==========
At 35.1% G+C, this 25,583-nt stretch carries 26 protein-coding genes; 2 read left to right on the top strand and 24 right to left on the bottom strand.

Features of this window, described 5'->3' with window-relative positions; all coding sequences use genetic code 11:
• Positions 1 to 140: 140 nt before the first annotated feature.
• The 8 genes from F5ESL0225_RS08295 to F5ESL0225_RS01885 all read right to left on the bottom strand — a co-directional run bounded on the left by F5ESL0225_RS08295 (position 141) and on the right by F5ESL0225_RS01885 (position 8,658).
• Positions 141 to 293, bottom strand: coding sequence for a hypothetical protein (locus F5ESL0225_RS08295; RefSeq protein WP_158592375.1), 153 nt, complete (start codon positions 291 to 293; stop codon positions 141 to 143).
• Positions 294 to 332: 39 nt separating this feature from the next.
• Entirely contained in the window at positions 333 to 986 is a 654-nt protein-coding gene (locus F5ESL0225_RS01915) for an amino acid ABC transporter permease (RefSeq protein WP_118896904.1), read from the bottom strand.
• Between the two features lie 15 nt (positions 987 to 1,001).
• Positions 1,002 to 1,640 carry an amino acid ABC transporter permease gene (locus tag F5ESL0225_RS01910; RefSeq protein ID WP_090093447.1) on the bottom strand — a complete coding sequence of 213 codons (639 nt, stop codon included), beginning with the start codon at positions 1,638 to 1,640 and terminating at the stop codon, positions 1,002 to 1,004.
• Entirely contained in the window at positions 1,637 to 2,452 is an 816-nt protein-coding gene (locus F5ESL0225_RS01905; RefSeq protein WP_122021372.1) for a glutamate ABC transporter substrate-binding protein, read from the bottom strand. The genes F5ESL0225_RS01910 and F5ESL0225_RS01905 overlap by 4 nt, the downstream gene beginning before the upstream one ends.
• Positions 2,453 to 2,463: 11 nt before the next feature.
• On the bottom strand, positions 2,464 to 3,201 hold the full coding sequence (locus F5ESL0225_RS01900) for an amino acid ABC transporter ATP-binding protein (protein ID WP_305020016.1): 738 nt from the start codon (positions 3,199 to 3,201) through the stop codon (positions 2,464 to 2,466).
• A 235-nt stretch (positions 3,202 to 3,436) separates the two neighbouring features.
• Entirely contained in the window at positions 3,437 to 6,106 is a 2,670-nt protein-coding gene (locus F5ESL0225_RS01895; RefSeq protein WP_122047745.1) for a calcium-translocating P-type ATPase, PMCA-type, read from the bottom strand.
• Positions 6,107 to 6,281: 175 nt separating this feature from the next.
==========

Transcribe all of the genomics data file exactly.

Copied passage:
At 35.1% G+C, this 25,583-nt stretch carries 26 protein-coding genes; 2 read left to right on the top strand and 24 right to left on the bottom strand.

Features of this window, described 5'->3' with window-relative positions; all coding sequences use genetic code 11:
• Positions 1 to 140: 140 nt before the first annotated feature.
• The 8 genes from F5ESL0225_RS08295 to F5ESL0225_RS01885 all read right to left on the bottom strand — a co-directional run bounded on the left by F5ESL0225_RS08295 (position 141) and on the right by F5ESL0225_RS01885 (position 8,658).
• Positions 141 to 293, bottom strand: coding sequence for a hypothetical protein (locus F5ESL0225_RS08295; RefSeq protein WP_158592375.1), 153 nt, complete (start codon positions 291 to 293; stop codon positions 141 to 143).
• Positions 294 to 332: 39 nt separating this feature from the next.
• Entirely contained in the window at positions 333 to 986 is a 654-nt protein-coding gene (locus F5ESL0225_RS01915) for an amino acid ABC transporter permease (RefSeq protein WP_118896904.1), read from the bottom strand.
• Between the two features lie 15 nt (positions 987 to 1,001).
• Positions 1,002 to 1,640 carry an amino acid ABC transporter permease gene (locus tag F5ESL0225_RS01910; RefSeq protein ID WP_090093447.1) on the bottom strand — a complete coding sequence of 213 codons (639 nt, stop codon included), beginning with the start codon at positions 1,638 to 1,640 and terminating at the stop codon, positions 1,002 to 1,004.
• Entirely contained in the window at positions 1,637 to 2,452 is an 816-nt protein-coding gene (locus F5ESL0225_RS01905; RefSeq protein WP_122021372.1) for a glutamate ABC transporter substrate-binding protein, read from the bottom strand. The genes F5ESL0225_RS01910 and F5ESL0225_RS01905 overlap by 4 nt, the downstream gene beginning before the upstream one ends.
• Positions 2,453 to 2,463: 11 nt before the next feature.
• On the bottom strand, positions 2,464 to 3,201 hold the full coding sequence (locus F5ESL0225_RS01900) for an amino acid ABC transporter ATP-binding protein (protein ID WP_305020016.1): 738 nt from the start codon (positions 3,199 to 3,201) through the stop codon (positions 2,464 to 2,466).
• A 235-nt stretch (positions 3,202 to 3,436) separates the two neighbouring features.
• Entirely contained in the window at positions 3,437 to 6,106 is a 2,670-nt protein-coding gene (locus F5ESL0225_RS01895; RefSeq protein WP_122047745.1) for a calcium-translocating P-type ATPase, PMCA-type, read from the bottom strand.
• Positions 6,107 to 6,281: 175 nt separating this feature from the next.